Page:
A: No, they didn’t, but the bride’s parents would make a small party for her.

 

Q: What was in the bride’s trousseau?

 

A: There weren’t cupboards in those days so she would have a chest: “ya sanduq abu al-mara/’ qata’un qloub lil sabaya” [“Oh chest of the father of the woman, it breaks the hearts of the young women”] There would be gold and money from her mahr. [4] I got three rings and three pairs of bracelets, about twenty dresses, they sewed sofa covers and covers for the cupboards, and embroidered slips, and a piece of soap for the face, and another of olive oil. These were for beautification.

 

Q: Did the bride put dough [on the door] when she reached her house?

 

A: Yes she would put dough that had basil in it.

 

Q: Basil? Not a rose?

 

A: No basil, that was a tradition.

 

Q: And if the dough fell off [it meant] the woman would be divorced?

 

A: Yes.

 

Q: How were the preparations for the feast?

 

A: For the feast we would prepare sweets and ka’k, and we slaughtered animals.

 

Q: How was Ramadan?

 

A: Like today, the usual thing. They would go to harvest while fasting.

 

Q: How was the hajj?

 

A: At the time of the hajj they would go by camel or by sea.

 

Q: What sea?

 

A: They would go to ‘Akka and sail from there.

 

Q: They used to make decorations like now?

 

A: Yes, they decorated.

 

Q: When the pilgrims came back what did you do?

 

A: They welcomed them back with tahleel,[5] and food, and made sweets for them.

 

Q: How was your social life?

 

A: Normal. It couldn’t have been better.

 

Q: Did people get sick?

 

A: No, there was no sickness. When someone died the whole village would mourn for forty days. No one would turn on the radio, or take a bath. In those days a dead person was valued, not like now.

 

Q: When someone gave birth, would you go to congratulate her?

 

A: Yes, they would make fatayeh[6]with oil and sugar, and gifts, gold, clothes.

 

Q: How was a boy’s circumcision?

 

A: The circumciser would come and circumcise the boy, and they would start singing:“Mtaher ya mtaher wa msah bikemo wa stanna ya mtahir la tiji immo, ya mtaher ballah a’layk ma twaje’lu flen bezaal a’leh, ya mtaher taher wa msah bikemo wa stana ya mtaher la tiji ammo”. [Oh circumciser, do the circumcision, and wait for the boy’s mother, oh circumciser don’t hurt him I would be sad for him, oh circumciser do the circumcision and wait for the boy’s uncle] And when they wanted to tell the father that his wife delivered a boy, they would sing to him “Ya nas sallu‘ala al-nabi wa marto jabit sobi, ya min ybashir abu al-sobi [Oh people pray to the prophet, his wife delivered a boy. Who will give the good news to the boy’s father?]

 

Q: How did you deal with sicknesses?

 

A: With doctors. We would bring them to our village.

 

Q: If a person breaks something, what would you do?

 

A: An ‘Arab’ doctor would set his bones.

 

Q: Did women smoke?

 

A: No, only bedouin women smoked.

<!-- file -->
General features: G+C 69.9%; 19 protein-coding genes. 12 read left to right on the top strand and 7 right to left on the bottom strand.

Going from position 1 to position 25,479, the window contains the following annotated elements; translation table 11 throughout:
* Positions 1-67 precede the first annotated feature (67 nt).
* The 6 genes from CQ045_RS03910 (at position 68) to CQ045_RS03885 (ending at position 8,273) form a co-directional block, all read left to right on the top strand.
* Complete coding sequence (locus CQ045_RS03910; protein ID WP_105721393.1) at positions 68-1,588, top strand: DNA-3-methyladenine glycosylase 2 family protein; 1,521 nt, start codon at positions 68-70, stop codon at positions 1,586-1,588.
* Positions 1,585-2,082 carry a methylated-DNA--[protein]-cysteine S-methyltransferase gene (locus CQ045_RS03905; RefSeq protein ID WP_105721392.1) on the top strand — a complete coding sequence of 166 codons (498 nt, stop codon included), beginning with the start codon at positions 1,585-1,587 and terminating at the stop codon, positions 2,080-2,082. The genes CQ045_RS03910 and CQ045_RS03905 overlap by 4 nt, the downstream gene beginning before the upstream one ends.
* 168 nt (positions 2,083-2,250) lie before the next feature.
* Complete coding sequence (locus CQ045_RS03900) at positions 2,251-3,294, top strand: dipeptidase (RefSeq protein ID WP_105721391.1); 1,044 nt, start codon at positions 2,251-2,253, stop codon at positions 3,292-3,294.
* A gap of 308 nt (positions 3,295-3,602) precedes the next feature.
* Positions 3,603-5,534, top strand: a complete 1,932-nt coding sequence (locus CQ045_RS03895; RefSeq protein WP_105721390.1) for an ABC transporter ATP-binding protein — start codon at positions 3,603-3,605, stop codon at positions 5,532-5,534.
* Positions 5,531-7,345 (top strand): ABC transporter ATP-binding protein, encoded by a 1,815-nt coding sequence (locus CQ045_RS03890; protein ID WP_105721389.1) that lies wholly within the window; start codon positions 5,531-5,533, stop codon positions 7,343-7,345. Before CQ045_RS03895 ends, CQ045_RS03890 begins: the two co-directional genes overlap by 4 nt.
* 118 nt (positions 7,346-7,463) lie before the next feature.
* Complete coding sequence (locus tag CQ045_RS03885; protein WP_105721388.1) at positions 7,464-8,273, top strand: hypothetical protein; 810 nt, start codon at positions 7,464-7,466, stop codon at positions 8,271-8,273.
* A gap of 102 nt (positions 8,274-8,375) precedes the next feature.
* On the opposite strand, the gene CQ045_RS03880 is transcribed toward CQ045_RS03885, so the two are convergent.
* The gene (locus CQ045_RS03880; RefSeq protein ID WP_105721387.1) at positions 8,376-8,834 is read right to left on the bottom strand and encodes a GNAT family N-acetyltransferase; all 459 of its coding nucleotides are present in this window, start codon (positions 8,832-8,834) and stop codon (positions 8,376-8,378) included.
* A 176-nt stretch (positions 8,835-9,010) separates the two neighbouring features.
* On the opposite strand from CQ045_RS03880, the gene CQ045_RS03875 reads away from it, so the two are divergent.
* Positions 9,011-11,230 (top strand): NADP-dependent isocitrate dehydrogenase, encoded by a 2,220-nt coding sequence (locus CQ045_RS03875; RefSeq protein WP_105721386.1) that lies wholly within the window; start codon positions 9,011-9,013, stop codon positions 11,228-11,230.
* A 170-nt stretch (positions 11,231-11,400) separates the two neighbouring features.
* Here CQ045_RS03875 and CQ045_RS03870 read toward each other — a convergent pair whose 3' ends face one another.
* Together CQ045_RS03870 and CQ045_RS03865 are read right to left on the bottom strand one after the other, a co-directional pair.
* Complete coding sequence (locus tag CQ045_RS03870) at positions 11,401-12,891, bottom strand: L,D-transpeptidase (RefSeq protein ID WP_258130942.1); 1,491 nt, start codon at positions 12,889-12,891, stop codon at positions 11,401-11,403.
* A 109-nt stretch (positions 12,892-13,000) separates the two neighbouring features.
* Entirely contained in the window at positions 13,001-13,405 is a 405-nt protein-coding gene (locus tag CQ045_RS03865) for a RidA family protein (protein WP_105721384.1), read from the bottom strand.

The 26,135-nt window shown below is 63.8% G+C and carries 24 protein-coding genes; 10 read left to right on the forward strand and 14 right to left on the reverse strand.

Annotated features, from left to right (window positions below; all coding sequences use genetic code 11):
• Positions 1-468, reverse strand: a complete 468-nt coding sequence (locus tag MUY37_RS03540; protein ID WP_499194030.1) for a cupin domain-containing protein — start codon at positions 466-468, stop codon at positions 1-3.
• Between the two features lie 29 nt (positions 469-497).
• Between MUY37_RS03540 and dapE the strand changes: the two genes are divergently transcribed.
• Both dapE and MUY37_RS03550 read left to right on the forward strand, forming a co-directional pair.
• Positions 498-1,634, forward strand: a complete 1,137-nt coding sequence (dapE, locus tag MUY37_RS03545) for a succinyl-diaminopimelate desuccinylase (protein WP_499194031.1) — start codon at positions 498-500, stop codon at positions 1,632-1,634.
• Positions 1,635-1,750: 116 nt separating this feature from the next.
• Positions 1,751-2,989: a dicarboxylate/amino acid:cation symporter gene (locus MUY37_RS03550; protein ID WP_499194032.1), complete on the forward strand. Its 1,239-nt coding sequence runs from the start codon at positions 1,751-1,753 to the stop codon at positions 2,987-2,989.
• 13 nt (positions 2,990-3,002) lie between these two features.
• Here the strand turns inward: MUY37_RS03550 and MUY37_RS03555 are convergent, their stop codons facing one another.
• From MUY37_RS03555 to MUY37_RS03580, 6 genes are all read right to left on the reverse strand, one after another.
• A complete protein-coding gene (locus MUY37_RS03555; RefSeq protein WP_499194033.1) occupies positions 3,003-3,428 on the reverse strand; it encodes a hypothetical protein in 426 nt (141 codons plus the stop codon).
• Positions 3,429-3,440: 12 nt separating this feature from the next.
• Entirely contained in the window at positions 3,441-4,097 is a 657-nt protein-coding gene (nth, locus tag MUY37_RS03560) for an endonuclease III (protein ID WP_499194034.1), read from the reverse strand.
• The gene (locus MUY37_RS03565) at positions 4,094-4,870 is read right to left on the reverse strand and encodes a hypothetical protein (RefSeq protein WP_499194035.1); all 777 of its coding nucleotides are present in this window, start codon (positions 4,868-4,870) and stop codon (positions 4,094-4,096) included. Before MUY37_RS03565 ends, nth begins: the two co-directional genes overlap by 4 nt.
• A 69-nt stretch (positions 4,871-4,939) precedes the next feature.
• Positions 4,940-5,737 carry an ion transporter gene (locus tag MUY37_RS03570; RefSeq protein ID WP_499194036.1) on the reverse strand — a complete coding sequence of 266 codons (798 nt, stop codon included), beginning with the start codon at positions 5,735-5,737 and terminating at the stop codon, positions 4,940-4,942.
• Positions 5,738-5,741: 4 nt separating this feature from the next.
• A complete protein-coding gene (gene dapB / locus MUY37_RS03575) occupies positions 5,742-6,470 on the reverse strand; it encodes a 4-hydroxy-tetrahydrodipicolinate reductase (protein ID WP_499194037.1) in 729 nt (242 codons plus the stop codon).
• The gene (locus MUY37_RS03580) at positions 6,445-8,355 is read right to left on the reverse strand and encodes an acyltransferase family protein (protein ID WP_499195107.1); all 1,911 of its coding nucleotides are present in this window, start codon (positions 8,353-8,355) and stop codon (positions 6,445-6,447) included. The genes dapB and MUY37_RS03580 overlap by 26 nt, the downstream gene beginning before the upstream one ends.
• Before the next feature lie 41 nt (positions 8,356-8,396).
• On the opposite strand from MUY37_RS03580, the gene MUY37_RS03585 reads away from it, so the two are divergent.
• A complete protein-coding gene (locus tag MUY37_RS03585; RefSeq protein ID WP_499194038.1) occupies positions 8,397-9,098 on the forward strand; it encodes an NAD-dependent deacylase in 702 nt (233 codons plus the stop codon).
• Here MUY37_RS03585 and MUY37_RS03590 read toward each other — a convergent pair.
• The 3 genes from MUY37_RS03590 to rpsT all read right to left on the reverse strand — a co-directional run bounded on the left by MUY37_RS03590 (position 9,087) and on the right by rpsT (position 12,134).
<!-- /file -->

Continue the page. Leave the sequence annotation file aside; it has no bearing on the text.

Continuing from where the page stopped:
Q: If a woman smoked what would happen?

 

A: If a woman smoked they’d say she wasn’t good.

 

Q: Do you remember anything about the revolution?

 

A: I remember the revolution of ‘36, they use to fight secretly. They caught my father and imprisoned him. So I went crying to the general’s wife saying we want our baba. He was released two days later.

 

Q: How did you leave Palestine?

 

A: At the beginning we didn’t leave. We went on camels to Tarshiha, and then we went to a town called Yarqa which was for the Druze. Then we stayed four or five months in Majdel Kroom. Then king Abdullah’s army came and took my father. So I went to them crying and pleading, and in ten days they released him. We went to Sohmata, we wanted water, but the people of Sohmata didn’t want to give us any. So we went back to Deir al-Qasi. We baked bread there under the trees, ate, and then left, and went to Rmeish.

 

Q: Rmeish here in Lebanon?

 

A: Yes here. After that we went to Bint Jbeil, after that to Jwaya. In the houses there, there wasn’t any water. So we searched for a well to fill up with water. When I wanted to get water from the village well, a mute woman followed me and was about to hit me, so I left the well, and escaped and hid in a coffee house. After that, we followed the Salvation Army [further] into Lebanon. We stayed in Jwaya for a year and a half, then we went to Mrayjeh. From there to Bourj, and we stayed here.     

—————–


[1] Palestinians used the term ‘national Jews’ to distinguish indigenous Jewish communities from European Jewish colonizers.

[2] Villagers used awneh with an ‘al-’ to signify a tradition of cooperation.

[3] A nonsense rhyme.

[4] The mahr was the sum of money paid by the groom to the parents of the bride – evidence here that parents often passed the mahr on to the bride.

[5] Tahleel (from yuhalalu) is a special kind of ululation, done for special occasions.

[6] Pastry triangles usually stuffed with spinach and pine nuts, but here clearly sweet.